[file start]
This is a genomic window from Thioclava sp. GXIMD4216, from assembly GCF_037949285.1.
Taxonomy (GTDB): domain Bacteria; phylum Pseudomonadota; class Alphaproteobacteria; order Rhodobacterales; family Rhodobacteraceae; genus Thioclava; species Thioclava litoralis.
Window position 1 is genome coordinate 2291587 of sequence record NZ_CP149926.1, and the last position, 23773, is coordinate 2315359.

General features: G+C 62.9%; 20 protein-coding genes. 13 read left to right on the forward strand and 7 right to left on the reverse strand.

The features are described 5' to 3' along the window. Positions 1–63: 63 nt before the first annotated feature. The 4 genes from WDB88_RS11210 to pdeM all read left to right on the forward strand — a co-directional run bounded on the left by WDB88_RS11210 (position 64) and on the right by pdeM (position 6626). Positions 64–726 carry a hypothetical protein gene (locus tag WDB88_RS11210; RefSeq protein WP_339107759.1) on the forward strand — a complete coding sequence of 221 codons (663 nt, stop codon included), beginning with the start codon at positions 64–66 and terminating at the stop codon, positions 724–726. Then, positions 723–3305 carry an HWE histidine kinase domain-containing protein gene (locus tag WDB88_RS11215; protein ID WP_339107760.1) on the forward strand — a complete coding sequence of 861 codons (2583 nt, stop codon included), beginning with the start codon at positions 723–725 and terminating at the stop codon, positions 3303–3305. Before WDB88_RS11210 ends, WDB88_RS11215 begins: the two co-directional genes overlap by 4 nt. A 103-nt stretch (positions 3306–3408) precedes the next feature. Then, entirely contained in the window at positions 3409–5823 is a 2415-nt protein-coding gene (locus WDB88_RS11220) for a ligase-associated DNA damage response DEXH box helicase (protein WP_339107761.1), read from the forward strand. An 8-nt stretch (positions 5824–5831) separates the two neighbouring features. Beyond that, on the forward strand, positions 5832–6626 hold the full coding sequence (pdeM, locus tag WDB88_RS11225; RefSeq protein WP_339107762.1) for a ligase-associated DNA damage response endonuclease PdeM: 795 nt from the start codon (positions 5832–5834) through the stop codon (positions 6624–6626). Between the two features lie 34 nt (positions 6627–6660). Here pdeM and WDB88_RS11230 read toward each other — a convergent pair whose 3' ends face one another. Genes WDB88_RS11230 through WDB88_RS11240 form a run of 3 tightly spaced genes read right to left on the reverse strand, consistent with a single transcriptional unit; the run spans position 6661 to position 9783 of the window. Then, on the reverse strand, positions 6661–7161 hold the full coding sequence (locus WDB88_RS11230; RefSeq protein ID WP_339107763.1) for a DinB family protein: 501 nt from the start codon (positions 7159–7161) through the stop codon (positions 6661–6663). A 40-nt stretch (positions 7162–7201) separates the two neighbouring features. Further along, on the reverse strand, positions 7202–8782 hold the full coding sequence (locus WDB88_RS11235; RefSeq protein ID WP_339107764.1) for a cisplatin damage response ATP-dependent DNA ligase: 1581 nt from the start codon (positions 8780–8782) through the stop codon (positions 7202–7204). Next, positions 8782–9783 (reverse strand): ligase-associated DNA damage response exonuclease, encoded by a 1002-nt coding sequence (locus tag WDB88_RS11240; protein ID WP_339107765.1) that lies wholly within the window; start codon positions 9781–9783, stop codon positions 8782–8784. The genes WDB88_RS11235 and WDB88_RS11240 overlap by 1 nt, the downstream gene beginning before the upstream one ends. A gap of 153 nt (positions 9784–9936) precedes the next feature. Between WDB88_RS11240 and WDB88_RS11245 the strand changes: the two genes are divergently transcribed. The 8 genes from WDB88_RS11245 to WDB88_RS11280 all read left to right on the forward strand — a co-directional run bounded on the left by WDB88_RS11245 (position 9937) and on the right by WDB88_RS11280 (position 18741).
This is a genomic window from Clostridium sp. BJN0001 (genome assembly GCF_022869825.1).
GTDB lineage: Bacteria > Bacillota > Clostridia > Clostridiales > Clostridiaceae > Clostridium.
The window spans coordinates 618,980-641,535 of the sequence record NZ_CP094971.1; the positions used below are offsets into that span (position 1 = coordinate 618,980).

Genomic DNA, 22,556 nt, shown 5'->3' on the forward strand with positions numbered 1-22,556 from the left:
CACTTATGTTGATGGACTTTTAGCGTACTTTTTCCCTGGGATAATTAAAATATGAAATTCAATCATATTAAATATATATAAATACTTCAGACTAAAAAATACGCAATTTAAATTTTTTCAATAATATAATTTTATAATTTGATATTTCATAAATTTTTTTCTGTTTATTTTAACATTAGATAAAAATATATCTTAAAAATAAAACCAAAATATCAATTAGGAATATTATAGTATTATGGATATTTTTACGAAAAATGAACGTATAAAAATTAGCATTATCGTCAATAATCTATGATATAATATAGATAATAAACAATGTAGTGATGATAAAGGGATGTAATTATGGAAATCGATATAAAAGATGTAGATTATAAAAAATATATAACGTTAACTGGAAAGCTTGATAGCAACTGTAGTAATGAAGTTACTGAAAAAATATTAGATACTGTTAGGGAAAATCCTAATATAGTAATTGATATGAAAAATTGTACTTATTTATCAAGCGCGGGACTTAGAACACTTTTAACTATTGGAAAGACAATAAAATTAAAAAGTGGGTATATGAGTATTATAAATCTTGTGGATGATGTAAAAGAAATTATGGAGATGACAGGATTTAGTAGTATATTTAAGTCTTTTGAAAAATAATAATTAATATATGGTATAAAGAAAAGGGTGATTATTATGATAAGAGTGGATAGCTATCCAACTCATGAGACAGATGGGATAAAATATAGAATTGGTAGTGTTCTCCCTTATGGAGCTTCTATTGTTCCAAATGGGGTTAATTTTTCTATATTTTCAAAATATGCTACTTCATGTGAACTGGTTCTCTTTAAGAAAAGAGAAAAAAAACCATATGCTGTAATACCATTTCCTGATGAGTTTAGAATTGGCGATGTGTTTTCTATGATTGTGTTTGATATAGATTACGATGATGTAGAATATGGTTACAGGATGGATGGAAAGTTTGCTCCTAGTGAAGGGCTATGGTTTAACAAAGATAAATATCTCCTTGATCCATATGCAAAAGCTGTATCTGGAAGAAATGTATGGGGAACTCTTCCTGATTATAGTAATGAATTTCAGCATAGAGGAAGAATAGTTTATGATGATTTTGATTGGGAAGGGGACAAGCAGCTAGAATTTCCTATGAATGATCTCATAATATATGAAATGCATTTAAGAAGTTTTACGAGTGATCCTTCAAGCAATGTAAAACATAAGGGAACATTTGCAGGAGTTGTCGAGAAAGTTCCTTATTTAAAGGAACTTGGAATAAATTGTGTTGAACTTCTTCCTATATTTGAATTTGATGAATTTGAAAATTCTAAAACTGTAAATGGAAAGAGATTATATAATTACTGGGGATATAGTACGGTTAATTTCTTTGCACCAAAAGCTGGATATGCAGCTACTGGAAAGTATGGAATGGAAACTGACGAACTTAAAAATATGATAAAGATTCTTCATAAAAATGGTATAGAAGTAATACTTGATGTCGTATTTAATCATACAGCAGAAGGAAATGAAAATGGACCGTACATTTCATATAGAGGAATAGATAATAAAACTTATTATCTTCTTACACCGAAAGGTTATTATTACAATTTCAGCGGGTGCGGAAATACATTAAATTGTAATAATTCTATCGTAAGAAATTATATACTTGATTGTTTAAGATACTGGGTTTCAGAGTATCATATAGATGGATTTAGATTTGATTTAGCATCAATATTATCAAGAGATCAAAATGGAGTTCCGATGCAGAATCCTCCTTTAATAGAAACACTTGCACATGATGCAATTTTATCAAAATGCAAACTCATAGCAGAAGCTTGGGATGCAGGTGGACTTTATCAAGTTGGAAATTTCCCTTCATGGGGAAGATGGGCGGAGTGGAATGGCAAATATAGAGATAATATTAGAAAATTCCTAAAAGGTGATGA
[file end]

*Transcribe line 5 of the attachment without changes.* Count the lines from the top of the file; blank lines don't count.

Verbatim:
The features are described 5' to 3' along the window. Positions 1–63: 63 nt before the first annotated feature. The 4 genes from WDB88_RS11210 to pdeM all read left to right on the forward strand — a co-directional run bounded on the left by WDB88_RS11210 (position 64) and on the right by pdeM (position 6626). Positions 64–726 carry a hypothetical protein gene (locus tag WDB88_RS11210; RefSeq protein WP_339107759.1) on the forward strand — a complete coding sequence of 221 codons (663 nt, stop codon included), beginning with the start codon at positions 64–66 and terminating at the stop codon, positions 724–726. Then, positions 723–3305 carry an HWE histidine kinase domain-containing protein gene (locus tag WDB88_RS11215; protein ID WP_339107760.1) on the forward strand — a complete coding sequence of 861 codons (2583 nt, stop codon included), beginning with the start codon at positions 723–725 and terminating at the stop codon, positions 3303–3305. Before WDB88_RS11210 ends, WDB88_RS11215 begins: the two co-directional genes overlap by 4 nt. A 103-nt stretch (positions 3306–3408) precedes the next feature. Then, entirely contained in the window at positions 3409–5823 is a 2415-nt protein-coding gene (locus WDB88_RS11220) for a ligase-associated DNA damage response DEXH box helicase (protein WP_339107761.1), read from the forward strand. An 8-nt stretch (positions 5824–5831) separates the two neighbouring features. Beyond that, on the forward strand, positions 5832–6626 hold the full coding sequence (pdeM, locus tag WDB88_RS11225; RefSeq protein WP_339107762.1) for a ligase-associated DNA damage response endonuclease PdeM: 795 nt from the start codon (positions 5832–5834) through the stop codon (positions 6624–6626). Between the two features lie 34 nt (positions 6627–6660). Here pdeM and WDB88_RS11230 read toward each other — a convergent pair whose 3' ends face one another. Genes WDB88_RS11230 through WDB88_RS11240 form a run of 3 tightly spaced genes read right to left on the reverse strand, consistent with a single transcriptional unit; the run spans position 6661 to position 9783 of the window. Then, on the reverse strand, positions 6661–7161 hold the full coding sequence (locus WDB88_RS11230; RefSeq protein ID WP_339107763.1) for a DinB family protein: 501 nt from the start codon (positions 7159–7161) through the stop codon (positions 6661–6663). A 40-nt stretch (positions 7162–7201) separates the two neighbouring features. Further along, on the reverse strand, positions 7202–8782 hold the full coding sequence (locus WDB88_RS11235; RefSeq protein ID WP_339107764.1) for a cisplatin damage response ATP-dependent DNA ligase: 1581 nt from the start codon (positions 8780–8782) through the stop codon (positions 7202–7204). Next, positions 8782–9783 (reverse strand): ligase-associated DNA damage response exonuclease, encoded by a 1002-nt coding sequence (locus tag WDB88_RS11240; protein ID WP_339107765.1) that lies wholly within the window; start codon positions 9781–9783, stop codon positions 8782–8784. The genes WDB88_RS11235 and WDB88_RS11240 overlap by 1 nt, the downstream gene beginning before the upstream one ends. A gap of 153 nt (positions 9784–9936) precedes the next feature. Between WDB88_RS11240 and WDB88_RS11245 the strand changes: the two genes are divergently transcribed. The 8 genes from WDB88_RS11245 to WDB88_RS11280 all read left to right on the forward strand — a co-directional run bounded on the left by WDB88_RS11245 (position 9937) and on the right by WDB88_RS11280 (position 18741).